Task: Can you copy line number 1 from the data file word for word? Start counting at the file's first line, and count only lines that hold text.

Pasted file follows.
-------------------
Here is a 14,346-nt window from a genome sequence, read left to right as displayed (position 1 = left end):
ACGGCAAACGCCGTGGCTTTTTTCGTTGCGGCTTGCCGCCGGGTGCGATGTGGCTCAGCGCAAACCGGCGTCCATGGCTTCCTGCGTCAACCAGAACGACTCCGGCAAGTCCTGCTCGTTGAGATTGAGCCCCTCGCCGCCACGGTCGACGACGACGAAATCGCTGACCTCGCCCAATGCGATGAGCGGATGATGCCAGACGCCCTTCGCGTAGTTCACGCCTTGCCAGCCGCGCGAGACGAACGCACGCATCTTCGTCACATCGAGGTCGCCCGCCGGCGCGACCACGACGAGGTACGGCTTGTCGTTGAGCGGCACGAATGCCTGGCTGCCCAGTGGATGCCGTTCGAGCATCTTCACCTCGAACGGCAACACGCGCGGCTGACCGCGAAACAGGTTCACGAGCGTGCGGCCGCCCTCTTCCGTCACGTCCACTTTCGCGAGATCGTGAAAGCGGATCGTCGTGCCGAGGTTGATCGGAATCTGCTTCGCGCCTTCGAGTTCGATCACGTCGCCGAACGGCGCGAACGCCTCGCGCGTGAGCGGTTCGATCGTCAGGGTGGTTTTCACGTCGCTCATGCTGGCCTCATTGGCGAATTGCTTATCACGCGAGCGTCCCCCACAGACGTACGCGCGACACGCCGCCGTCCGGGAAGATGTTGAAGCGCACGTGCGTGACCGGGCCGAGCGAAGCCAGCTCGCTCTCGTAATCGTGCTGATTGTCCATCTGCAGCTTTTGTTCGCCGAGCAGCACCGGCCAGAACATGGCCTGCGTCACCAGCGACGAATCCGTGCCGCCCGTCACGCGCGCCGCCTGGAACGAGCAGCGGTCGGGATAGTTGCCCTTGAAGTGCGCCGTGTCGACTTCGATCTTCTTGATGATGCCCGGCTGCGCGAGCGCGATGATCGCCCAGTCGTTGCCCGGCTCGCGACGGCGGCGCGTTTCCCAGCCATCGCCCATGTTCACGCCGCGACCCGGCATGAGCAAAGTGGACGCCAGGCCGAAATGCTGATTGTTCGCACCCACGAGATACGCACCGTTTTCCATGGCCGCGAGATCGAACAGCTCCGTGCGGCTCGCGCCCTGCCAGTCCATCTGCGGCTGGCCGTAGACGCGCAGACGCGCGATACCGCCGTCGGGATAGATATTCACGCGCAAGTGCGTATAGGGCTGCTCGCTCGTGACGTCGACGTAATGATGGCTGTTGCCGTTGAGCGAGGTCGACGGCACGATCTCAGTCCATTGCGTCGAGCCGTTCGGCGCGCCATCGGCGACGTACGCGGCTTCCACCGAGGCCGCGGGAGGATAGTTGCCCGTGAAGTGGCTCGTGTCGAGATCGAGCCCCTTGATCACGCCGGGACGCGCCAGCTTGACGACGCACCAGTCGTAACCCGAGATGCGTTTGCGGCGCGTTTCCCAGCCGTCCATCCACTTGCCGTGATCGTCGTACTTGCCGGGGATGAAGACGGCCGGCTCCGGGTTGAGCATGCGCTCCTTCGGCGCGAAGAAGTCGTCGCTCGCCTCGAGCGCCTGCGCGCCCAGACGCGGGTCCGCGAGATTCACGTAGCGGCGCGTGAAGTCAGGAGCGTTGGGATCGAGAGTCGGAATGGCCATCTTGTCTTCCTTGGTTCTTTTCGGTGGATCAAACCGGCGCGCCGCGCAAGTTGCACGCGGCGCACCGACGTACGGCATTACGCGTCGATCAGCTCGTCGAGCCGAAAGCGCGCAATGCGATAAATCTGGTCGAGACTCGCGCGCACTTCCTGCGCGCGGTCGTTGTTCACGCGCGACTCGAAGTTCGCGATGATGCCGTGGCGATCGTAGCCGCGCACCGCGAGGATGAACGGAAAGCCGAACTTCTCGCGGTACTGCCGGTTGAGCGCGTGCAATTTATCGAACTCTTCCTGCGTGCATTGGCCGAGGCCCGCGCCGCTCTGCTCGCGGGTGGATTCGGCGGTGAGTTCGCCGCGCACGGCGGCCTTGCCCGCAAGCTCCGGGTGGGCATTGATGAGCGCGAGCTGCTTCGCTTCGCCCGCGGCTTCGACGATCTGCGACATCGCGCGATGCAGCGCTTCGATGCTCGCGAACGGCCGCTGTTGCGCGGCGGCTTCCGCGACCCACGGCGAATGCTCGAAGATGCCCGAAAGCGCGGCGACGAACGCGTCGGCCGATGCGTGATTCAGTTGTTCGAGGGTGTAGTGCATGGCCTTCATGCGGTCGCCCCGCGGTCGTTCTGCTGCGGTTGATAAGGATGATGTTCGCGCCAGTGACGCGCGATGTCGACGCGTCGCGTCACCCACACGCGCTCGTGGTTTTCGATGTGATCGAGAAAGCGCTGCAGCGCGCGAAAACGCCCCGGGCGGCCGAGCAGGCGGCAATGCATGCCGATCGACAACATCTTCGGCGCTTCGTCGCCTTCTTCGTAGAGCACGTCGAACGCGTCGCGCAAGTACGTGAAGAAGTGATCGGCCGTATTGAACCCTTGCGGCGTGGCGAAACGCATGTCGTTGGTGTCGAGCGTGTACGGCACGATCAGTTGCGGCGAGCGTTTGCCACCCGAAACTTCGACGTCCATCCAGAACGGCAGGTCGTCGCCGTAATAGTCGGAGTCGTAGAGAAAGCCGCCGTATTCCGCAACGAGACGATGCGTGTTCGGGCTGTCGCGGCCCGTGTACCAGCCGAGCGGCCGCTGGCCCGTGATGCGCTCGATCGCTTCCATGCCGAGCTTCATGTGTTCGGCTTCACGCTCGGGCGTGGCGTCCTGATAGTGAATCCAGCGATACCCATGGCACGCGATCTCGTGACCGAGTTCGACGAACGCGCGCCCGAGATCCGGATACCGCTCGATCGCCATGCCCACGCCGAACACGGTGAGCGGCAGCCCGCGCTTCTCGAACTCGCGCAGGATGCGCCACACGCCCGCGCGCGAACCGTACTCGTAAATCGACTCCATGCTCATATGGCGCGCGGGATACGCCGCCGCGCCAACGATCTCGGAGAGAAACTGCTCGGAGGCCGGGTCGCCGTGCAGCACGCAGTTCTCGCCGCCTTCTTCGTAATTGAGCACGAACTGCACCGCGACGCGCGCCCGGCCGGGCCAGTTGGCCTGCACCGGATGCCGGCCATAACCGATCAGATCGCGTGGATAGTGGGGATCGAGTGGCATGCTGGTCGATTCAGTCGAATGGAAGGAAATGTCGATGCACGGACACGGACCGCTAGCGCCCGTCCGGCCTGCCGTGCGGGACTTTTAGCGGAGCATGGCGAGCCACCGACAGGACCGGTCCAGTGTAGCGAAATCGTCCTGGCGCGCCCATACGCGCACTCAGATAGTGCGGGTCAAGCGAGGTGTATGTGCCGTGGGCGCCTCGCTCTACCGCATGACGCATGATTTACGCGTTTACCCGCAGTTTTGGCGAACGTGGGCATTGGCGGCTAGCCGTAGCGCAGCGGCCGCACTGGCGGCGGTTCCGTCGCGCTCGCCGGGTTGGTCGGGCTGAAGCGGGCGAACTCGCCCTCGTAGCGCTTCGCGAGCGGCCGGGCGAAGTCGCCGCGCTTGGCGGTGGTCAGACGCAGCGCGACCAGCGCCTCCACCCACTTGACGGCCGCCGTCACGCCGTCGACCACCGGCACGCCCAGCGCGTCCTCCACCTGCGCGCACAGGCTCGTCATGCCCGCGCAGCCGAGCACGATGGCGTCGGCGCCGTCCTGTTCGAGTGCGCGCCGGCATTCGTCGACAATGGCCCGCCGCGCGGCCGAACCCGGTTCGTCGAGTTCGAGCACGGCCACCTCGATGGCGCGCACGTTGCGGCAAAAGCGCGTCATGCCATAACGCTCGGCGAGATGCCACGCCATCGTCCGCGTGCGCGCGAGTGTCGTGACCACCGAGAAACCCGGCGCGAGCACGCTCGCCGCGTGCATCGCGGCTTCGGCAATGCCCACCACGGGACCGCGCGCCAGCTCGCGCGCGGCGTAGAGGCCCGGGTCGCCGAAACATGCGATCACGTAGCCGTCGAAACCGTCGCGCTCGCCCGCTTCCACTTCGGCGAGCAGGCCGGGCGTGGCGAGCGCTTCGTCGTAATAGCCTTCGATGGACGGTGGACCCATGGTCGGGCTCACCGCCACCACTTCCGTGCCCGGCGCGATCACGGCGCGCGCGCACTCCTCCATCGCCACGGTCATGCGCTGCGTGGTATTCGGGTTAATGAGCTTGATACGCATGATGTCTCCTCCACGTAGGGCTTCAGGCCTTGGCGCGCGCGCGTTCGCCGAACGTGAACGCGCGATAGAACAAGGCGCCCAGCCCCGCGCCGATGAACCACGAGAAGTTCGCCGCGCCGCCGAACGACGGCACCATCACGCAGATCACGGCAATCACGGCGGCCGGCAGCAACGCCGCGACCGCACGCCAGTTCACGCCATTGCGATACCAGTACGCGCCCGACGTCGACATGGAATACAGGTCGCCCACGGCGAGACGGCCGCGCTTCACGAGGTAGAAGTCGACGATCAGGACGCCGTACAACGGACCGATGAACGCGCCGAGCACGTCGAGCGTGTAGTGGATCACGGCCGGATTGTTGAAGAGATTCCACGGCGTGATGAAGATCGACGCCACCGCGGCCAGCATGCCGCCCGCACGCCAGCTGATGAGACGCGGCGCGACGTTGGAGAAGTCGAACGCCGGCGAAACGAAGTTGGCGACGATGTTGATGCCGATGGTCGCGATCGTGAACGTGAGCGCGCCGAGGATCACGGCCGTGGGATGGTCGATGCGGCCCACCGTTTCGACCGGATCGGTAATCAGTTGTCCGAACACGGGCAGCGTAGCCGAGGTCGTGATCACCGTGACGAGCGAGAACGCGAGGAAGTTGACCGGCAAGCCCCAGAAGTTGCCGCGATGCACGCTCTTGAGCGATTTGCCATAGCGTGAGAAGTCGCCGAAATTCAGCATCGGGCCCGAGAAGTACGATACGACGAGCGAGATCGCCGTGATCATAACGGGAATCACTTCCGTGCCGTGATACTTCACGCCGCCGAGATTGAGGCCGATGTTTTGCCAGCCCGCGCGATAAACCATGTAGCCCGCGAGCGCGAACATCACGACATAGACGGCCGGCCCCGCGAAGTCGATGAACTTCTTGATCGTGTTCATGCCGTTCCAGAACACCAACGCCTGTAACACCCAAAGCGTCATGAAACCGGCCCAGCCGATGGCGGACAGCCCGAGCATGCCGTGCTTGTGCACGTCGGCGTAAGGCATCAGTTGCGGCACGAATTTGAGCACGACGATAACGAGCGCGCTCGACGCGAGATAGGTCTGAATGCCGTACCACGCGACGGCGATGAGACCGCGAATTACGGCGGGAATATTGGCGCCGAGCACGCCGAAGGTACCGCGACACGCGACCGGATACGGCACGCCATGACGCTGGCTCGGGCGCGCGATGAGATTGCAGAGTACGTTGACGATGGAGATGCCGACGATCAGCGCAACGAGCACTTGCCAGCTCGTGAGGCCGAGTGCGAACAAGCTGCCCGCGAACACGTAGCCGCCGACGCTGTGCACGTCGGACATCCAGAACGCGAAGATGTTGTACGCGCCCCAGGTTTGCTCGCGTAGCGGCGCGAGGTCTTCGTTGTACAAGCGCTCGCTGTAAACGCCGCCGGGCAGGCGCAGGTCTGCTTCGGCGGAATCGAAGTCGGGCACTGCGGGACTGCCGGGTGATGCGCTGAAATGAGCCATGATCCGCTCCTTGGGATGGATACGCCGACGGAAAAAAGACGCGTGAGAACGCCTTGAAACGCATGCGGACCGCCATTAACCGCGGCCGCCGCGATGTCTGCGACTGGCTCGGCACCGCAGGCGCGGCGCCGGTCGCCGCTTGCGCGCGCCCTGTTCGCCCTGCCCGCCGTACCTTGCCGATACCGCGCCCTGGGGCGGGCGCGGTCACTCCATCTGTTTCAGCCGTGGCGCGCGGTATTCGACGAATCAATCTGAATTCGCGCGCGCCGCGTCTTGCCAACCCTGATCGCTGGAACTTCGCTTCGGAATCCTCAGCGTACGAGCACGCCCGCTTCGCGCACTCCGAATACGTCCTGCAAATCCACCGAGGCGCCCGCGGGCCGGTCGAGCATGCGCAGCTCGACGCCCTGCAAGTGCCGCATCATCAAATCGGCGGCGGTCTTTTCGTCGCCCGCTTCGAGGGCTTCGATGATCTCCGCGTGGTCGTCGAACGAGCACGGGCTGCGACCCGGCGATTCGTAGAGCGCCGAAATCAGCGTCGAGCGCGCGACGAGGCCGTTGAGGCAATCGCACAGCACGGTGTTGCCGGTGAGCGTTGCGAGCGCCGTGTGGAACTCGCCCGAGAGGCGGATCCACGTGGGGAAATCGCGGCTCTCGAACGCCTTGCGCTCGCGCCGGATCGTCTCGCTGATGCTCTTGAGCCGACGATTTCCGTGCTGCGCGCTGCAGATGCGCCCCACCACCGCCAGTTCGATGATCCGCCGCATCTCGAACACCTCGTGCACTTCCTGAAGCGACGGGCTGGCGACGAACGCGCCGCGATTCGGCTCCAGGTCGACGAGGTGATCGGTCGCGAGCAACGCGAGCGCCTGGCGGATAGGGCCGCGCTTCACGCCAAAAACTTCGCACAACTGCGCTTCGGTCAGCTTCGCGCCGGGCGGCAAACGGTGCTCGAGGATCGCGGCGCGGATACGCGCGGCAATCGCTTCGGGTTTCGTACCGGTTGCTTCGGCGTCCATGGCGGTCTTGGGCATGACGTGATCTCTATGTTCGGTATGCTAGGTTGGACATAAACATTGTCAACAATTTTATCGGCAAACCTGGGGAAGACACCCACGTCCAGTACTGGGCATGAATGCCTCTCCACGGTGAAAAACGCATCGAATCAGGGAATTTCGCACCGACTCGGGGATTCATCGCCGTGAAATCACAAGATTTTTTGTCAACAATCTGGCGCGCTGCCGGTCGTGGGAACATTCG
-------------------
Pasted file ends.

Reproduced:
Here is a 14,346-nt window from a genome sequence, read left to right as displayed (position 1 = left end):